Dissemination text on boathouse at Lofotr Viking Museum. Audio file is coming soon.
The boathouse has existed since the Late Iron Age and was built along the shoreline. They were open rectangular buildings with walls built of stone and/or peat, as well as had turf-covered roofs. They were used to house both small fishing boats owned by individuals, well as the larger ships controlled by the Chieftain and used for trade and warfare.
Boathouses were and remain an important part of the maritime cultural landscape of Lofoten. Vestvågøy has the highest concentration of Iron Age boathouse remains in northern Norway, with at least 62 of the 82 registered being dated to this period. The largest boathouse was found on Holsøya and was 39 meters long.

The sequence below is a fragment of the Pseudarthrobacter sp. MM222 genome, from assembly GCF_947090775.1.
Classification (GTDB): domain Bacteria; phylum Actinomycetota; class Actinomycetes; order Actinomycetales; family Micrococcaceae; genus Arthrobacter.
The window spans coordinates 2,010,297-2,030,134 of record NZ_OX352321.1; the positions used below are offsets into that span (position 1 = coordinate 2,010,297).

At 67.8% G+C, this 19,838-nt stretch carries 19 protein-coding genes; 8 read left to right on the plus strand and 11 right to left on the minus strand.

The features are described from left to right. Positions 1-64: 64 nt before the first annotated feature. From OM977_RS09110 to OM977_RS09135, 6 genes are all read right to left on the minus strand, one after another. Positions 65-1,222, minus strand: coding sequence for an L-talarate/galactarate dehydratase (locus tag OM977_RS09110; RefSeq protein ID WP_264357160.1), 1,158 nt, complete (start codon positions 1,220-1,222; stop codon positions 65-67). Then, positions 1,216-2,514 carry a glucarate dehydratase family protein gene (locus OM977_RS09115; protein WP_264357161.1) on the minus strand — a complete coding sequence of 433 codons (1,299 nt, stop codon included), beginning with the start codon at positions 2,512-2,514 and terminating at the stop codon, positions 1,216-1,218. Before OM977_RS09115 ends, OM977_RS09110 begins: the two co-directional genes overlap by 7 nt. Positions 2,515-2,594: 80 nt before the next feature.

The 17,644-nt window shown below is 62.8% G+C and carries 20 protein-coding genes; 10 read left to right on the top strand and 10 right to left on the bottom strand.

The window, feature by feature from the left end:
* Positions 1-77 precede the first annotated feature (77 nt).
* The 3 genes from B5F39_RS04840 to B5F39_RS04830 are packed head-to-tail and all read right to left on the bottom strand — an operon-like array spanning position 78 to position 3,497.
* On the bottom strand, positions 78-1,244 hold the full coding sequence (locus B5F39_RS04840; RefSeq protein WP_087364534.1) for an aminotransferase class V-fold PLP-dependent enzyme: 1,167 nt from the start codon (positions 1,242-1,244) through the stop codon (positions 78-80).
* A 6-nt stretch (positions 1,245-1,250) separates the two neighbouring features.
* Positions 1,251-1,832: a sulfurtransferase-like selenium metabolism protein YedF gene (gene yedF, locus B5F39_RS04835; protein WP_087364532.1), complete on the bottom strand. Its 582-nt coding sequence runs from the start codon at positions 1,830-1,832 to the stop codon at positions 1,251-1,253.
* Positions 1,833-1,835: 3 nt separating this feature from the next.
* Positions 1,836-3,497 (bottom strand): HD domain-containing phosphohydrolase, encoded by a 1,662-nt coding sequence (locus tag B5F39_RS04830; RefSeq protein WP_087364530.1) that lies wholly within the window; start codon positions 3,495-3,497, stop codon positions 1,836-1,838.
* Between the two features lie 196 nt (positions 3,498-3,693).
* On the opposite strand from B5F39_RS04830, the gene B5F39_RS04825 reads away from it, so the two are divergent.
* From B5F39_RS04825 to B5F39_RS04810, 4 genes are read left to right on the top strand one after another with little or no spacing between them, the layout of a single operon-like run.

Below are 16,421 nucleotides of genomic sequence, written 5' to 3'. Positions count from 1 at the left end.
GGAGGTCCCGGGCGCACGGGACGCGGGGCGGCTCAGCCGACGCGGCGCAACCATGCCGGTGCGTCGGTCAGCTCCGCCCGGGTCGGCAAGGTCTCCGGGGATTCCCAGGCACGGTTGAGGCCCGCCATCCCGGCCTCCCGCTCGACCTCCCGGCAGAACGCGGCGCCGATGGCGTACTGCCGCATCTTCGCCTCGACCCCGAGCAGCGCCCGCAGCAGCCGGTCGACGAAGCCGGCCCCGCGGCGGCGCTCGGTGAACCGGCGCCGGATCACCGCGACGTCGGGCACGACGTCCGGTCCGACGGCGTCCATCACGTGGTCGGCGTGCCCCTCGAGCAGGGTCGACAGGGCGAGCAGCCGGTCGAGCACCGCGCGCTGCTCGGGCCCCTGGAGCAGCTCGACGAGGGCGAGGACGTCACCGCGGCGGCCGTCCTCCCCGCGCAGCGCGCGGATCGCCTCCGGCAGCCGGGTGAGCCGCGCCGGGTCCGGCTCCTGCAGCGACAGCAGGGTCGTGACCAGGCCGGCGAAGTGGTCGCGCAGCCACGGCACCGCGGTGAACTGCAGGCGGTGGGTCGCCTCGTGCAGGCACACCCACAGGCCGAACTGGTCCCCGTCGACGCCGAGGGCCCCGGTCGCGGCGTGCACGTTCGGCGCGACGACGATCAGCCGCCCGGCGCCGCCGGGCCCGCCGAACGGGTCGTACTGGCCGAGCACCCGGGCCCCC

Boathouses were used for storing boats but could also be used for seasonal housing. Cooking, metalwork and other everyday chores would have taken place while the boat was not in storage. The boathouse may have housed fishermen during the winter cod season in the same way as the use of rorbus – fisherman’s cabins – in Lofoten during later centuries up until the present time.